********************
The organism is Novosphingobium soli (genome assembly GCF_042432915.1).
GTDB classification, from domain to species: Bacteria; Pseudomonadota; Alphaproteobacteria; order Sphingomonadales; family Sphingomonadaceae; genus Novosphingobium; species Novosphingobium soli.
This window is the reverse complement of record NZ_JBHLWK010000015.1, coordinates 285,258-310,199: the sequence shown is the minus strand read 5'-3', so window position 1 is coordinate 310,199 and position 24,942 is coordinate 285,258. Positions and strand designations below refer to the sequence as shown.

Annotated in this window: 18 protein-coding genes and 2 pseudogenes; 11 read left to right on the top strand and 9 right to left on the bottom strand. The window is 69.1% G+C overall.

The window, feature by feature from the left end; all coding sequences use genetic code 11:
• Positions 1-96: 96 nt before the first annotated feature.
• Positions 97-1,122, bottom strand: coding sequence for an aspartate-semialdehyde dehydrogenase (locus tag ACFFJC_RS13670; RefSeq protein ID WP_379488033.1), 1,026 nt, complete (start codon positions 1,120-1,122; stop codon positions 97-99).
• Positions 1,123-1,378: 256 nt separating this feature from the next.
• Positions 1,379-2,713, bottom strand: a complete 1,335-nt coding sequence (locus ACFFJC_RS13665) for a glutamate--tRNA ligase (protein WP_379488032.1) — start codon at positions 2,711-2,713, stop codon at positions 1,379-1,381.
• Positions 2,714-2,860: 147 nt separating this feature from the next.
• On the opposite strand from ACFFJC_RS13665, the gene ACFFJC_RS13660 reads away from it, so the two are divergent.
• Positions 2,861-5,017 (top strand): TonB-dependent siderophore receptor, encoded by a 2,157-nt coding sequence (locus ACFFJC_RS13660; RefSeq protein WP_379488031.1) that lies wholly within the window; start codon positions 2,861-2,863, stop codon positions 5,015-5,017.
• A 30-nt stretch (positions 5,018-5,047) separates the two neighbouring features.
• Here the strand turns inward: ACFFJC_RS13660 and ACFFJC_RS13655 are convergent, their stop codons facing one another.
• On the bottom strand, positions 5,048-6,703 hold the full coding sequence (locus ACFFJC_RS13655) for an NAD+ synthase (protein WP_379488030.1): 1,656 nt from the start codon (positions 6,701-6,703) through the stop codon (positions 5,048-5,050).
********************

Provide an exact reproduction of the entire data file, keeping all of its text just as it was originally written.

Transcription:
The organism is Novosphingobium soli (genome assembly GCF_042432915.1).
GTDB classification, from domain to species: Bacteria; Pseudomonadota; Alphaproteobacteria; order Sphingomonadales; family Sphingomonadaceae; genus Novosphingobium; species Novosphingobium soli.
This window is the reverse complement of record NZ_JBHLWK010000015.1, coordinates 285,258-310,199: the sequence shown is the minus strand read 5'-3', so window position 1 is coordinate 310,199 and position 24,942 is coordinate 285,258. Positions and strand designations below refer to the sequence as shown.

Annotated in this window: 18 protein-coding genes and 2 pseudogenes; 11 read left to right on the top strand and 9 right to left on the bottom strand. The window is 69.1% G+C overall.

The window, feature by feature from the left end; all coding sequences use genetic code 11:
• Positions 1-96: 96 nt before the first annotated feature.
• Positions 97-1,122, bottom strand: coding sequence for an aspartate-semialdehyde dehydrogenase (locus tag ACFFJC_RS13670; RefSeq protein ID WP_379488033.1), 1,026 nt, complete (start codon positions 1,120-1,122; stop codon positions 97-99).
• Positions 1,123-1,378: 256 nt separating this feature from the next.
• Positions 1,379-2,713, bottom strand: a complete 1,335-nt coding sequence (locus ACFFJC_RS13665) for a glutamate--tRNA ligase (protein WP_379488032.1) — start codon at positions 2,711-2,713, stop codon at positions 1,379-1,381.
• Positions 2,714-2,860: 147 nt separating this feature from the next.
• On the opposite strand from ACFFJC_RS13665, the gene ACFFJC_RS13660 reads away from it, so the two are divergent.
• Positions 2,861-5,017 (top strand): TonB-dependent siderophore receptor, encoded by a 2,157-nt coding sequence (locus ACFFJC_RS13660; RefSeq protein WP_379488031.1) that lies wholly within the window; start codon positions 2,861-2,863, stop codon positions 5,015-5,017.
• A 30-nt stretch (positions 5,018-5,047) separates the two neighbouring features.
• Here the strand turns inward: ACFFJC_RS13660 and ACFFJC_RS13655 are convergent, their stop codons facing one another.
• On the bottom strand, positions 5,048-6,703 hold the full coding sequence (locus ACFFJC_RS13655) for an NAD+ synthase (protein WP_379488030.1): 1,656 nt from the start codon (positions 6,701-6,703) through the stop codon (positions 5,048-5,050).